Angular velocity responsive apparatus

Abstract

Claims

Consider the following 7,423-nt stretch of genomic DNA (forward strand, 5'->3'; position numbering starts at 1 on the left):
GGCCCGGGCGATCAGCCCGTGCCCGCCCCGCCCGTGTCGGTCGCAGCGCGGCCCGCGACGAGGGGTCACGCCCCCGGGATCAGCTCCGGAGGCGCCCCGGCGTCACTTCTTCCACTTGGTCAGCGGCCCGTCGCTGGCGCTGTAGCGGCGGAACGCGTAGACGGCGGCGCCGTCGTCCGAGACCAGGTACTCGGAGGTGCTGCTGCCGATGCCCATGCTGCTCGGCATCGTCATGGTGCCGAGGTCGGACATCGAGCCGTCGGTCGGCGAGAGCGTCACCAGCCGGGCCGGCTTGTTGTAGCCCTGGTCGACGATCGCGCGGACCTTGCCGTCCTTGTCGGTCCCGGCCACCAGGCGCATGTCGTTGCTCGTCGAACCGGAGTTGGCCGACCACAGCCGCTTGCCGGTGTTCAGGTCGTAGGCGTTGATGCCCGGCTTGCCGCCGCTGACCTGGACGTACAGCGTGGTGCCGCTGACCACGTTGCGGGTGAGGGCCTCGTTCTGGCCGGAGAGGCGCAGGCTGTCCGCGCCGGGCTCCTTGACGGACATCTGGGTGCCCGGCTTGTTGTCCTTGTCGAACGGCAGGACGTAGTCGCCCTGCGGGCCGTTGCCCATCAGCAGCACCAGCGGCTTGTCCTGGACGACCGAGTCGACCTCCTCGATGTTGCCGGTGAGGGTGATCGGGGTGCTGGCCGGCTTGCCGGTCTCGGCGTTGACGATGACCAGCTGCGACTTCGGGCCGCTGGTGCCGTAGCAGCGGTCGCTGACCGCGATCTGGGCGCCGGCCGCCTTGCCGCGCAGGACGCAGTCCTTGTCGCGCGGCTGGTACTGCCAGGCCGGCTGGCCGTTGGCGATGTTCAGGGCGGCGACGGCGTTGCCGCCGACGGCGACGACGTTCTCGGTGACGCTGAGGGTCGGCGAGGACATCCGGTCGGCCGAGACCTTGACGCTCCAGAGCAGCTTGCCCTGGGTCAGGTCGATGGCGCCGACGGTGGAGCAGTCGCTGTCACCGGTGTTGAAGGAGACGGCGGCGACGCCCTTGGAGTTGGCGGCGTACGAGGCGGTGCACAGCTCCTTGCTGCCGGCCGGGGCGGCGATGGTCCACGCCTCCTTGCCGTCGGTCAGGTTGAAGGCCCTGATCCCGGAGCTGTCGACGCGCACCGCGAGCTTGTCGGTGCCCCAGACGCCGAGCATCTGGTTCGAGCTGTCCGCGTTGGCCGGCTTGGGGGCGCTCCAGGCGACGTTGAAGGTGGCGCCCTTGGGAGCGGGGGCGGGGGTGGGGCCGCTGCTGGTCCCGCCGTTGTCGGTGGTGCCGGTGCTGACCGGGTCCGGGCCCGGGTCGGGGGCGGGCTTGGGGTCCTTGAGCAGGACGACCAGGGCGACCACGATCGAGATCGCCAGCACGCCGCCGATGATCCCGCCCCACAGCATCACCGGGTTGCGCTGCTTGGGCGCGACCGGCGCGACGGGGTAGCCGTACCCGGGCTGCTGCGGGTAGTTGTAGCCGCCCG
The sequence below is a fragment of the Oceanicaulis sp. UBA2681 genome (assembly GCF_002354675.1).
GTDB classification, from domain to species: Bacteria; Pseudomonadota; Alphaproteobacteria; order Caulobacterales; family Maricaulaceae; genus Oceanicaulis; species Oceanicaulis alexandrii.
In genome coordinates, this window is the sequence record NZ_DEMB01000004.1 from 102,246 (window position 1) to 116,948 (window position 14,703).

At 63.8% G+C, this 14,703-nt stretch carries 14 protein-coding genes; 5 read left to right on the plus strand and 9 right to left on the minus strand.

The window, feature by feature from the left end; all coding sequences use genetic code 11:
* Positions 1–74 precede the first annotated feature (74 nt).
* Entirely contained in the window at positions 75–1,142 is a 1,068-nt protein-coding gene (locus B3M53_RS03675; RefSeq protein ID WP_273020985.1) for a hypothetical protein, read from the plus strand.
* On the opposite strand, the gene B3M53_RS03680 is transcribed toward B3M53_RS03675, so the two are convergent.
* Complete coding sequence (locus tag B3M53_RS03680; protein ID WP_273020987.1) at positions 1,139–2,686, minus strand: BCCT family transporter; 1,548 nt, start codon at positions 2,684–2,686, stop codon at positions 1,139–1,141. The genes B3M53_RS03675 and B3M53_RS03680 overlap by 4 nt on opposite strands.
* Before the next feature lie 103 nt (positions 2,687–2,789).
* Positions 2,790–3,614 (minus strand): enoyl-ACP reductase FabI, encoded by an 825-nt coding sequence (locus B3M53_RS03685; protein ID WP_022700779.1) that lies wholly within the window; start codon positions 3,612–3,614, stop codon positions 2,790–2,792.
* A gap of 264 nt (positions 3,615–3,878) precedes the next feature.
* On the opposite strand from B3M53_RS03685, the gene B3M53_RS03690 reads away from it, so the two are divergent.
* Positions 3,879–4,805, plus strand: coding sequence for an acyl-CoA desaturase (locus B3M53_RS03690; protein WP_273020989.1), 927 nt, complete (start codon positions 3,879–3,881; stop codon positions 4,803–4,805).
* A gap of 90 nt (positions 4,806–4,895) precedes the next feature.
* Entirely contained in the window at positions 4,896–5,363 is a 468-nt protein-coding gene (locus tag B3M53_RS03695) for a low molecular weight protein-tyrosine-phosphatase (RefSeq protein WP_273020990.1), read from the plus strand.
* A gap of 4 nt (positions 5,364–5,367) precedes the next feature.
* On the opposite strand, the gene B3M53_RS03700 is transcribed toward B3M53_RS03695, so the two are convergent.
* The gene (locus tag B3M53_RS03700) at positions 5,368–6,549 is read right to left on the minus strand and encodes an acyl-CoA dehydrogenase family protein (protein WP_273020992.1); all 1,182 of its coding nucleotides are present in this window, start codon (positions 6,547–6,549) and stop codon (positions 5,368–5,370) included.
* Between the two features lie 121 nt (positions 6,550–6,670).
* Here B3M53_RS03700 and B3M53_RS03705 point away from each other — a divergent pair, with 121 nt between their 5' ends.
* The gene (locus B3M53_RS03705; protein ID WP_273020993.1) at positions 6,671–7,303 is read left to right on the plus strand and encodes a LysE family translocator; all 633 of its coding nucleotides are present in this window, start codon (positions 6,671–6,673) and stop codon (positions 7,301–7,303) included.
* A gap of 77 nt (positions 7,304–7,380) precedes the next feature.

1953 J. LYMAN ET AL 2,627,400 ANGULAR VELOCITY RESPONSIVE APPARATUS Filed Feb. 18. 1947 2 SHEETS--SHEET 1 ATTORN 1953 J. LYMAN ET AL 2,627,400 ANGULAR VELOCITY RESPONSIVEJ APPARATUS Filed Feb. 18. 1947 2 SHEETS--SHEET 2 NTORS ATTORN f paths and upon the vibration amplitude. Patented Feb. 3, 1953 AN GULAR VELOCITY RESPONSIVE APPARATUS Joseph Lyman, Huntington, Roland E. Barnaby, Hempstead, and Richard Proskauer, Westbury, N. Y., assignors to The Sperry Corporation, a corporation of Delaware Application February 18, 1947', Serial No. 729,292 6 Claims. This invention relates to apparatus for measuring the absolute angular velocity of a body in space. Such apparatus may be employed for determining the rate and direction of change of attitude of movable craft, and for other purposes. In ccpending Patent No. 2,513,240 of Joseph Lyman, dated July 4, 1950, angular velocity respon sive apparatus is disclosed in which a mass is elastically supported on its base, and is arranged so that its moment of inertia about a selected axis is periodically varied. Upon rotation of the base about said axis, the mass is constrained by its elastic connection to rotate substantially with the base, but since the moment of inertia of the mass about the axis of rotation is alternately increasing and decreasing periodically, the rota tion of the mass is not precisely that of the base, but is modulated by a rotational Vibration which is synchronous with the Variations of moment of inertia of the mass. The amplitude of this vibration is substantially proportional to the angular velocity of the base, and when the amplitude is measured by suitably calibrated means, the angular velocity about the response axis is thereby ascertained. It has hitherto been proposed to make the variable inertia mass in the form of a tuning fork, with the prongs parallel to the selected axis (response axis) about which rotation is to be detected or measured. When the fork is vibrating, its moment of inertia about this axis varies synchronously with the vibration. The tuning fork is elastically coupled to the base through a section especially designed for low torsional restraint about the response axis and yet for great rigidity about the axes perpendicular to the response axis, and a pickup device is arranged to provide an output voltage varying with the torsional oscillations between the fork and the base. Over a wide range of angular velocities about the response axis, the amplitude of this voltage corresponds to the magnitude of the angular velocity of the base. When a tuning fork is set in vibration, the tips of the prongs, and their centers of gravity as well, travel in arcuate paths. This arcuate-path vibration includes a longitudinal vibration component parallel to the response axis, either at the frequency of vibration of the prongs or at twice this frequency, depending upon the locations of the centers of curvature of these arcuate Even though the response-axis torsional spring section and the pickup device are designed to be primarily responsive to torsional vibrations between 2 the fork and the base and are intended to b unresponsive to longitudinal vibrations, these elements are yet susceptible to some extent to 1ongitudinal vibratory forces, giving slight erroneous output components resulting from the longitudinal vibration. These erroneous output components are objectionable when they interfere with the response of the instrument to very gradual turns. 1 It is an object of the present invention to provide an improved angular velocity responsive arrangement. A further object of the invention is to provide an instrument for measuring absolute angular velocity which will be unafiected by vibrations transmitted to it from outside, and will not itself communicate vibrations to the structure which supports it. More particularly, it is an object of this invention to provide angular velocity-responsive apparatus having the high performance advantages afforded by use of a modulated-inertia mass system, but free from the disadvantages of a resultant mass modulation component parallel to the response axis. A further object is to provide angular velocityi'esponsive apparatus of increased sensitivity and of enhanced immunity to extraneous signals and other effects tending to obscure the signals produced at extremely low rates of turn.- An important feature of the present invention is the provision of an angular velocity-responsive arrangement comprising a mass system, the moment of inertia of which about a response axis passing through its center of gravity is periodically varied by linear movement of portions of the mass along perpendicular radii from the selected axis in such a way as to avoid any periodical displacement of the center of gravity of the whole mass. The modulated-inertia mass system is coupled to the frame or base of the apparatus by an elastic coupling of suchstiffness as to make the mass system resonant for oscillation about the response axis at the frequency of the periodical variations of moment of inertia. This arrangement achieves very high sensitivity, providing reliable, significant output signals in response to turns at extremely low angular velocity. The invention also relates to the novel features or principles of the instrumentalities described herein, whether or not such are used forthe stated objects, or in the stated fields or combinations. Other objects and advantages of the invention and the manner in which the above objects are fulfilled will be more fully understood from the ensuing description with reference to the attached drawings, in which: Figure 1 is a side view, partly in section, or" a device embodying the invention; Figure 2 is a diagram of the electrical circuit connections of parts shown in Figure 1; Figure 3 isa sectional plan view of a convenient oscillation pickup element or transducer particularly suitable for use in a device of the type shown in Figure 1, the section being taken on line 3-3 of this Figure; Figure 4 is a side view of a further embodiment of the present invention; and Figure 5 illustrates a vibration-maintaining device alternative to that shown in Figures 1 and 4. Referring now to Figure 1, the numeral I represents a sturdy frame in which the ends of a rod 2 of steel or other elastic material are firmly anchored. This rod 2 carries a stiif horizontal cross bar 4, 5 rigidly attached to it and extending equally on either side. Each of the two: branches 4 and 5 thus formed carries two circular diaphragmsB spaced as shown and supporting at their peripheries a massive cylinder 9.- The diaphragms are of steel, Phosphor bronze,.or other elastic material, andare preferably planar, though theycouldbe'formed with concentric corrugations like the capsule of an aneroid barometer if desired. The arrangement is such that the cylinders 9 are capable of oscillation in a direction parallel to their own axes (coincident with the axis of the cross bar 4, 5), and therefore at right angles to the axis of the main rod 2. Owing to the constraint exerted by the diaphragms, the oscillation is purely lineanwith'no component motion in any other direction. The two cylindrical masses 9, 9, on their diaphragm suspensions are electromagnetically maintained in vibration, for periodic modulation of the moment of inertia thereof about the response axis. For this purpose, each cylinder is shown closed at one end by a soft iron cap ID. A soft iron bobbin [2 containing a coil winding [3 is mounted on each of the arms 4, 5 and secured against the main rod 2. The two coil windings [3 are connected in series (Fig. 2) to insure identical current variations therethrough. Thesecoils are supplied with periodically varying current. Asthe energization of the coils I3 increases toward maximum in each excitationcycle, the caps in and the cylinders 9 attached thereto are pulled to the maximum inward deflection (i. e., to'the positions for minimum moment of inertia) ,and as the energization of' the coils decreases in each cycle the mass systems move outward'to the maximum outward deflection andmaximum moment of inertia. The coils l3 may be energized with a combination of alternating current from a source II and direct current from a source 4|, such that maximum energization occurs only once in each cycle of the alternating current source ll. Accordingly, the cylinders 9 are driven at the frequency of the alternating current source II. If preferred, the need for the direct current source 41 may be obviated by the provision either in the bobbins I2 orin the moving systems 9, lil of permanently magnetized portions so polarized that maximum: magnetic field intensity and maximum inwardpullis exerted upon the movingfsystems only once in each cycle of the alternatingcurrent through coils I3. ' Portions ofQthe rod 2- between the abovedescribed mass system and the anchored ends of the rod are partially cut away and shaped into cruciform sections for increasing the compliance to torsional stresses without seriously impairing the resistance of the rod 2 to bending. The middle section 3 of the rod 2, rigidly fixed to the arms 4, 5 and associated apparatus, is thereby enabled to oscillate relative to frame I through an appreciable angular range without exertion of excessive torque. An oscillation pickup device is is provided on rod 2 for producing an alternating output volt age corresponding to the relative angular oscillation between frame I and the middle section 3 of the rod 2. While a Rochelle salt crystal could be arranged for this purpose generally in the manner shown in the Lyman U. S. Patent No. 2,513,240 above referred to, there is shown in Fig. 1 an electro-dynamic oscillation pickup arrangement it especially suited for this purpose. This device includes a field ring I5 of Alnico or similar alloy permanently magnetized, with four non-salient poles alternately north and south, as indicated in Fig. 3. This ring is secured to the middle portion 3 of the rod 2. A soft iron armature 16 having four equally spaced inwardly projecting poles I! each wound with a coil I8 is fixed to an anchored end of rod 2 with the poles adjacent the field ring I5. The armature I6 is oriented in such a way that the pole projections thereof fall midway between the magnetization poles of the field ring l5. The four armature coils are connected alternately rightand left-handed in series with a pair of leads [3 connected to terminals 20. Upon relative angular oscillation between the frame I and the middle portion 3 of the rod 2, an alternating voltage is generated between terminals 20, this alternating voltage being characterized by frequency and phasecorresponding to the frequency and phase of relative angular oscillation of rod portion 3, andbeing of an amplitude substantially proportional to the amplitude of the relative oscillation. The natural frequency of oscillation of the cylinders 9 along their axes is determined by the stiffness of the diaphragms' and the mass of the cylinders 9, and by suitable choice of these constants the natural'frequency may be given any desired fixed value within wide limits. In practice, it is desirable that the two masses 9 be equal, and it is desirable to make the natural frequency of vibration of the order of 400 oscillations per second. For best operation of the system, the cylindrical masses 9 should be vibrated in precise phase opposition and through constant and equal amplitudes, the two masses moving concurrently toward the vertical rod 2, to reach their positions of maximum inward defiection simultaneously, and then concurrently moving away from the rod and simultaneously reaching their positions of maximum outward deflection. Under these conditions, the center of gravity of the multi-cylinder mass system remains stationary at the point of intersection of the axes of rod 2 and arms 4 and-5; and hence a condition of dynamic symmetry of movement of the mass elements about this point of intersection is achieved. With :these considerations in view, the source II should be a source of constant-amplitude alternating voltage, and it'may be arranged to produce vibration of the masses 9 along the axis of arms 4, 5 at a frequency greatly diifer'ent from the natural resonant frequency of vibration along this axis. Operation in this mannerrequires .5 high-amplitude energization of the coils l3, but affords some latitude for variations of the frequency of the source II, and also provides tolerance for minute inequality of the natural periods of the right and left arms of the vibratory system. On the other hand, if the mass systems on the left and right arms 4 and are precisely tuned for equal periods, and are made extremely stable in this respect, and if a very stable oscillator such as a constant-amplitude piezoelectric oscillator having its period fixed to resonance with the vibratory mass system is employed as th driving voltage source ll, then a relatively low-amplitude energizing current in the coils I3 is ample for sustaining vibration of the cylinders 9 along the axis of arms 4, 5 at a satisfactory amplitude. If the left and right vibratory elements are tuned to precisely equal natural periods and are stable in this respect, they may be made the frequency controlling parts of a sustained oscillation driving system, by employment of a vibration pickup coupled to one or both of the vibratory units 8, 9 and an amplifier for receiving the output voltage therefrom and for providing amplified currents for energizing the driving coils l3. In this respect, the principles of the aforementioned Lyman U. S. Patent No. 2,513,240 as to vibration pickup arrangements and feedback amplification are applicable here. Since provision of cylinders 9 and associated parts of equal masses and their movement along the axis of arms 4, 5 in dynamic symmetry about the axis of rod 2 results in immobility of the center of gravity of the mass system, no unbalanced alternating stresses are applied to the middle section 3 of rod 2 in a horizontal direction. Moreover, as the movement of the mass of the cylinders has no vertical component, there are no vertical alternating stresses. When the base or frame I of the apparatus of Fig. 1 is rotated about the axis of rod 2 (the response axis) at an angular velocity w, the mass system including cylinders 9 is rotated therewith and is therefore possessed of an average angular momentum equal to the product I where I is the moment of inertia of the mass system including portions 3, 4, 5, 8, 9, l0, l2, l3 and 15. but the moment of inertia I is modulated according to the movement of the cylinders 9 alternately outward and inward. Accordingly, the angular velocity of the system included on rod portion 3 is modulated according to the requirements for the conservation of angular momentum. Arms 4, 5 lag behind the frame I as the cylinders 9 move to their maximum distance apart and overtake said frame and lead it slightly when the cylinders approach each other. Consequently, the pickup device or transducer [4 produces an alternating output voltage synchronous with these relative oscillations and of amplitude corresponding to the oscillation amplitude. When the direction of turning is reversed, the alternating output voltage at terminals 20 changes phase by 180. As indicated in Fig. 2, this variable output voltage developed at terminals 20 may be amplified as by an amplifier 24 and supplied to one winding 21 of a dynamometer type voltmeter or galvanometer 25, the other windin 28 of the meter being excited from source H with alternating voltage of constant amplitude and of phase corresponding in a predetermined manner with the vibration phase of cylinder 9, and hence with the modulation of the moment of ,inertia of the vibratory mass system. The dynamometer type meter 25 connected in this manner indicates both the direction and the magnitude of the angular velocity of the frame I about the axis of rod 2, i. e., about the re-- sponse axis. For enhanced sensitivity of the arrangement of Fig. 1, the cruciform sections 6 and I of the rod 2 are formed to such dimensions that their compliance is related to the moment of inertia of the vibratory system therebetween for resonance at the frequency of the alternating voltage source ll. Consequently, maximum amplitude response about the axis of rod 2 results from a given angular velocity :0. With this feature of resonance for oscillation about the response axis, and with the reduction of disturbing influences in the output of pickup unit [4 by virtue of the stationary center of gravity of the vibratory system, the present invention is made to respond with useful signals corresponding to extremely small values of angular velocity to. While the view in Fig. 1 suggests the use of rod 2 in a vertical-axis orientation, as for measuring rate of turn of an aircraft about its normal vertical axis, it will be understood that base or frame I may be turned so that rod 2 lies in any desired position, and the apparatus according to the present invention will then indicate the angular velocity around the selected axis along which rod 2 is oriented. A single pair of oscillating masses such as the cylinders arranged in the manner shown in Figure 1 will under suitable conditions give a reliable indication of angular velocity, but it will be observed that torsional vibration of rod 2 can be transmitted to frame I. Also vibrations transmitted to the frame from external sources, as from the engines of an aeroplane, for instance, may affect the pickup l4, and vitiate the indications of voltmeter 25. These effects may be mitigated to some extent by making the frame I very stiff and massive, but we prefer to adopt the arrangement of Fig. 4 which prevents any vibration generated in the apparatus within frame I from reaching the outside world, and at the same time insulates the apparatus from the eifects of vibrations transmitted from outside. Referring to Fig. 4, two pairs of cylinders 9, 9 and 9, 9 are provided, the second pair 9, 9' being mounted on a second pair of arms 4', 5' projecting from rod 2 parallel to the first pair of arms 4, 5. All four cylinders are carried in an identical manner by diaphragms attached to the arms, and all are provided with means to maintain them in oscillation parallel to the arms as hereinbefore described. The driving means are so arranged that the oscillation of the upper pair of cylinders 9, 9 is of the same frequency and amplitude but out of phase with that of the lower pair 9', 9. That is to say that when the cylinders 9, 9 are at their maximum distance apart, cylinders 9', 9' will be at their closest to each other; and when cylinders 9. 9 are approaching one another, cylinders 9', 9' will be separating. This may be contrived by making all four caps Ill, 10, Ill, III as permanent magnets and connecting the four driving coils l3, l3, l3, l3 so that the magnets I0, I 0 are attracted While magnets l9, ID are repelled. Either opposite polarization of magnets l0, ID from that of magnets lfl, I0, or opposite phasing of coils l3, 13 from that of coils I3, I3 may be employed for this purpose. In the arrangement shown in Fig. 4, three m son cruciform sections are made in rod 2, so positioned as to afford great compliance to an upper section 3- and a lower section 3" of the rod 2, to permit opposite oscillations of appreciable amplitude of the upper system including cylinders 9 and the lower system including cylinders 9'. A pickup unit M is provided with the field unit 15 attached to section 3' of rod 2 and with the armature unit it attached to section 3" of the rod 2. When frame l is rotated at an angular velocity w about the response axis (i. e., about the axis 'of rod 2), the upper'and lower vibratory systerns, their moments of inertia being modulated in opposite phase, have modulated angular velocities in opposite phase, such that the'upper systern leads the frame l while the lower system lags, and the upper system then lags while the lower system leads the'frame 5-. Hence, the sum of the torsional stresses applied to frame I through the rod 2 about the response axis is always zero. Therefore, appreciable relative oscillation is. detected between sections 3 and 3" by the pickup unit i i, which is electrically connested in the same In nner shown in Fig. 2. If the apparatus of Fig. l is mounted in an aeroplane it may happen that the vibration of the engine will induce into frame l of the instrument arotary vibration component around the response axis, in such a way that an erroneous signal willbe produced to actuate the dynamometer-type voltmeter 25 even when the aircraft is not turning. With the arrangement Fig. 4-, however, an external vibration of this sort so affects the parts of the instrument as to produce no relative movement between the field and armature elements of the icl;up it, hence, no erroneous signal is produced. It will be obvious that many modifications can be introduced into the construction without departing from the essence of the invention. For example,- although the linear motion of the masses, which is a feature of the present invention, may be assured by mounting them on elastic diaphragms, which perform the triple functions of supporting the weights of the masses, of constraining-their motion to a linear path and of applying a restoring force proportional to displacement, these-functions may lee separated. For example, the masses may be arranged for slidable lit on the arms 5, in which case the diaphragins are only required to supply the elastic restoring force, and could be replaced by helical springs. The arrangement shown in Figs. 2 and e is preferable when the masses are required to oscillate with small amplitude at high frequency, and has the advantage of freedom from frictional contact between surfaces. In some cases, however, a large amplitude at a lower frequency may be desired and it might then be preferable to make the masses slide on the rods. Instead of maintaining the oscillation of the masses by electromagnetic means, advantage may be taxen of the phenomenon of magnetostricticn according to which a bar of -l agnetic material experiences a changeof length when magetised. This may be carried into effect in the manner shown in Fig. 5 where iron, steel, nickel or permalloy horizontal bar l, 5 attached to the vertical rod 2 is surrounded by coil windings supported by the middle portion 3 of the rod 2. When said coils are excited by a source of altergate and contract alternately, thus providing periodical modulation of the moment of inertia of the system 3, '4, 5. Since many changes could be made in the above construction and many apparently widely different embodiments of this invention could be made without departing from the scope thereof, it is intended that all matter contained in the above description or shown in the accompanying drawings shall be interpreted as illus' trative and not in a limiting sense. What is claimed is: 1. Vibratory apparatus for the measuring of the angular velocity of an object abouta selected axis comprising a base adapted to be secured to the object, a torsion rod secured at each end to said base and normally extending in the direction of said axis, said rod having weakened zones adjacent each end, a plurality of guide members extending radially from said rod in at least one common plane between the weakened zones, like masses mounted on said members for limited radial movement, means for maintaining equal and opposite synchronous oscillation of said masses toward and away from said rod, and signal generatin means coupled to said rod on both sides of at least one of said weakened zones and responsive to variations of angular velocity of said rod and base during turning of said base about said axis for derivintherefrom signals corresponding to such variations. 2. In vi ratory apparatus for the measurement of angular velocities about a selected axis, a base, an elastic shaft attached to said base, a pair of mass elements, a plurality of elastic diaphragrns sup-porting said elements on said shaft with freedom to oscillate in a straight line normal to said axis and to the planes of the diaphragins to permit variation of the moment of inertia of the mass elements about said axis, means for initiating and maintaining linear oscillation of said mass elements at substantially constant frequency and amplitude and in opposite phase on opposite sides of said shaft so that the common center of gravity of the pair of mass elements is stationary, and means responsive to angular vibration of said mass elements about the axis of said shaft for indicating the angular velocity of said base. 3. In an angular velocity meter, a base, a torsion rod carried by said base, a pair of arms projecting oppositely from said rod at right angles thereto, a mass movably mounted on each arm, means for maintaining said masses in oscillation along said arms and in opposite phase comprising electromagnets carried by said arms or said rod and cooperating with armatures on said masses to maintain them in oscillation when excited by periodically fluctuating currents, whereby the moment of inertia is periodically varied as the masses vibrate, signal .means responsive to periodic twist of said rod with respect to its base as it is rotated, and. an angular velocity indicator actuated by said signal means. 4. In an angular velocity meter a base, a rod carried by said base, a pair. of arms projecting from said rod at right angles :thereto, a pair of coaxial cylindrical masses, elastic diaphragms carried on said arms to support said masses, and means for maintaining said masses in oscillation in a straight line parallel to said arms and in opposite phase comprising electromagnets carried by said arms or said rod and cooperating with armatures on said masses to maintain them in oscillation when excited-by a periodically fluctuating current. 5. Vibratory apparatus for measuring ang lar velocity about a selected axis, as claimed in claim 3, in which said common mount connecting said masses to said base is of such stiffness that the natural period of vibration of the masses around said axis equals the period of variation of the moment of inertia of said group of masses. 6. In apparatus for measurement of angular velocity about a selected axis, a base,an elastic shaft attached to said base, a first pair of mass elements, means comprising a first plurality ofelastic diaphragms supporting said first mass elements on said shaft with freedom to oscillate in a straight line normal to said axis and to the planes of the diaphragms to permit variation of the moment of inertia of said first mass elements about said axsi, first means for initiating and maintaining linear oscillation of said first mass elements at substantially constant frequency and amplitude in opposite phase on opposite sides of said shaft so that the common center of gravity of said first pair of mass elements is stationary, a second pair of mass elements, means comprising a second plurality of elastic diaphragms supporting said second mass elements on said shaft with freedom to oscillate in a straight line normal to said axis and to the planes 2 of the diaphragms to permit variation of the moment of inertia of said second mass elements about said axis, second means for initiating and maintaining linear oscillation of said second mass elements at substantially constant frequency and amplitude in opposite phase, on opposite sides of said shaft so that the common center of gravity of said second pair of mass elements is stationary, said first and second means for initiating and maintaining linear oscillation of the respective mass elements being so phased that when the first pair of mass elements are approaching each other the second pair are separating from each other, and means responsive to angular vibration of said pairs of mass elements about the axis of said shaft for indicating the angular velocity of said base. JOSEPH LYMAN. ROLAND E. BARNABY. RICHARD PROSKAUER. REFERENCES CITED The following references are of record in the file of this patent: UNITED STATES PATENTS Number Name Date 2,309,853 Lyman Feb. 2, 1943 2,513,340 Lyman July 4, 1950